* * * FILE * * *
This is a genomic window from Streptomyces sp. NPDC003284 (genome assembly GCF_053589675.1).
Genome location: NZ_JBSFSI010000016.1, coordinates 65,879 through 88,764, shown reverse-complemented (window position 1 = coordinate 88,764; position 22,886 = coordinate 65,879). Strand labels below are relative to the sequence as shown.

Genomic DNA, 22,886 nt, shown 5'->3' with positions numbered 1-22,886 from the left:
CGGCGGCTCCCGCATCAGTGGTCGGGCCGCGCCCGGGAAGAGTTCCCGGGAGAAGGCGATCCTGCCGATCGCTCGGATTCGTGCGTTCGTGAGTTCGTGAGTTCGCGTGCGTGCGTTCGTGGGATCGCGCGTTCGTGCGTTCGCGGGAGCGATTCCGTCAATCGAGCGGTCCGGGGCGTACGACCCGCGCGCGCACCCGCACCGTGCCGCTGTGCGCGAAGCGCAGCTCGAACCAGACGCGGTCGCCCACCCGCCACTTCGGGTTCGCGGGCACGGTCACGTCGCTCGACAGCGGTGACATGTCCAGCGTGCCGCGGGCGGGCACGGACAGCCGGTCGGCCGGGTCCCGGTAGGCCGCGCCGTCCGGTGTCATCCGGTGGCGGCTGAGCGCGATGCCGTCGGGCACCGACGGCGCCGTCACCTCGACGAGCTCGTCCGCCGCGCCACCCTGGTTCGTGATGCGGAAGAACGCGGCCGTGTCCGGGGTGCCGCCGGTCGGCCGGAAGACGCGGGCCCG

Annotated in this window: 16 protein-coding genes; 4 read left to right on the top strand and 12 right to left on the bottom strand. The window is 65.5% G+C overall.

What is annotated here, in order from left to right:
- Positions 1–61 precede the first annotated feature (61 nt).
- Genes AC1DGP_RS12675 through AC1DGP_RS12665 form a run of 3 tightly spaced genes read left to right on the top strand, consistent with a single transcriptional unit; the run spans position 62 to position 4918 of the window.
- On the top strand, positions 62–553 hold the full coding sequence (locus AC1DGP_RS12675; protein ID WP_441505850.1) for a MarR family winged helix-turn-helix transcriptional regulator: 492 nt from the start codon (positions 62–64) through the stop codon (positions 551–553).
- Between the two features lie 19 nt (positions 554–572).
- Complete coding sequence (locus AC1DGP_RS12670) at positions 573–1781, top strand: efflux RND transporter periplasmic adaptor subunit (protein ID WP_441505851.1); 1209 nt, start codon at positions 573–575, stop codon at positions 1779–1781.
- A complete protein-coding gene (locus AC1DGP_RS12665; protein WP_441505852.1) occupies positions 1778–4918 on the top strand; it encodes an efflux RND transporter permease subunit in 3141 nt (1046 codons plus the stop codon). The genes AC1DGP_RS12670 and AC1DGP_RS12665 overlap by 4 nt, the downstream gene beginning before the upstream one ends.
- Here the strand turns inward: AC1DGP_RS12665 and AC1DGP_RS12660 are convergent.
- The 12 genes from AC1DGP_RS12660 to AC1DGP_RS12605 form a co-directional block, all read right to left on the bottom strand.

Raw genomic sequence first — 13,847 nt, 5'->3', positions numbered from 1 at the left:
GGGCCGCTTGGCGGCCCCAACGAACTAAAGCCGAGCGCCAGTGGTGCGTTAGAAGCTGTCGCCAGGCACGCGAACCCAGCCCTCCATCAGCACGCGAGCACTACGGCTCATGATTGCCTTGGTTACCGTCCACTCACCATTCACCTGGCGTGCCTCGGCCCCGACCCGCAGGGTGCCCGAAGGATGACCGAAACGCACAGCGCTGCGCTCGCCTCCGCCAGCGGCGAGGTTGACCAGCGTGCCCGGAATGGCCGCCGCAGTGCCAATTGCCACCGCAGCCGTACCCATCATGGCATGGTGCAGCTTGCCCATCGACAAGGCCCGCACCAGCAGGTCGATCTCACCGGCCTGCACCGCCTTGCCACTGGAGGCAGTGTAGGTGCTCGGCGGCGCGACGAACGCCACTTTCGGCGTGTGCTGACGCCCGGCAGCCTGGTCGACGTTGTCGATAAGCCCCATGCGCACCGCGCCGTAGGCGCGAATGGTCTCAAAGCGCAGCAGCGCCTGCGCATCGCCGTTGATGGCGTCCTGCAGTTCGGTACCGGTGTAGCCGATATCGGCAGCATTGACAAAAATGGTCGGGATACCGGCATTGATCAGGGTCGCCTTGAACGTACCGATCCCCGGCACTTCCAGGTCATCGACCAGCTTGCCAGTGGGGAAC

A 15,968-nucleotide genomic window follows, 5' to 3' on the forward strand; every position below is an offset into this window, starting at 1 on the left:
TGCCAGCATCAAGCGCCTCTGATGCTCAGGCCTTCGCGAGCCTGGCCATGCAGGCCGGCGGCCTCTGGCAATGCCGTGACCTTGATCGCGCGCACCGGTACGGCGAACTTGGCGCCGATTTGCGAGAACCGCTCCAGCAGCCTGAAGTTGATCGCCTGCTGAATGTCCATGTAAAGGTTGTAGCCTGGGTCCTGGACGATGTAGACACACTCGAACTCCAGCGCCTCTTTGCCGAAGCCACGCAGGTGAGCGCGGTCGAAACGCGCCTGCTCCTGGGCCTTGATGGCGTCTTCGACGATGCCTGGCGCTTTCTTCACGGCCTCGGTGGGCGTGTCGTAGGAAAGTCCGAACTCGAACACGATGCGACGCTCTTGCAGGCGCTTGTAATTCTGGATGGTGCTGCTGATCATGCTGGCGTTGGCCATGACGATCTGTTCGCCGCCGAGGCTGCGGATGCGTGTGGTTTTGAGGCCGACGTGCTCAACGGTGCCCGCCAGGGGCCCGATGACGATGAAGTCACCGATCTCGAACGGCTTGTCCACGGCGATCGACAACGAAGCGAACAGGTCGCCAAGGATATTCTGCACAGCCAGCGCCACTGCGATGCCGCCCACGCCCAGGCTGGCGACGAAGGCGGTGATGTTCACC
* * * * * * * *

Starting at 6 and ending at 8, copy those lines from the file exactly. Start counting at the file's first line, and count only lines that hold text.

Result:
What is annotated here, in order from left to right:
- Positions 1–61 precede the first annotated feature (61 nt).
- Genes AC1DGP_RS12675 through AC1DGP_RS12665 form a run of 3 tightly spaced genes read left to right on the top strand, consistent with a single transcriptional unit; the run spans position 62 to position 4918 of the window.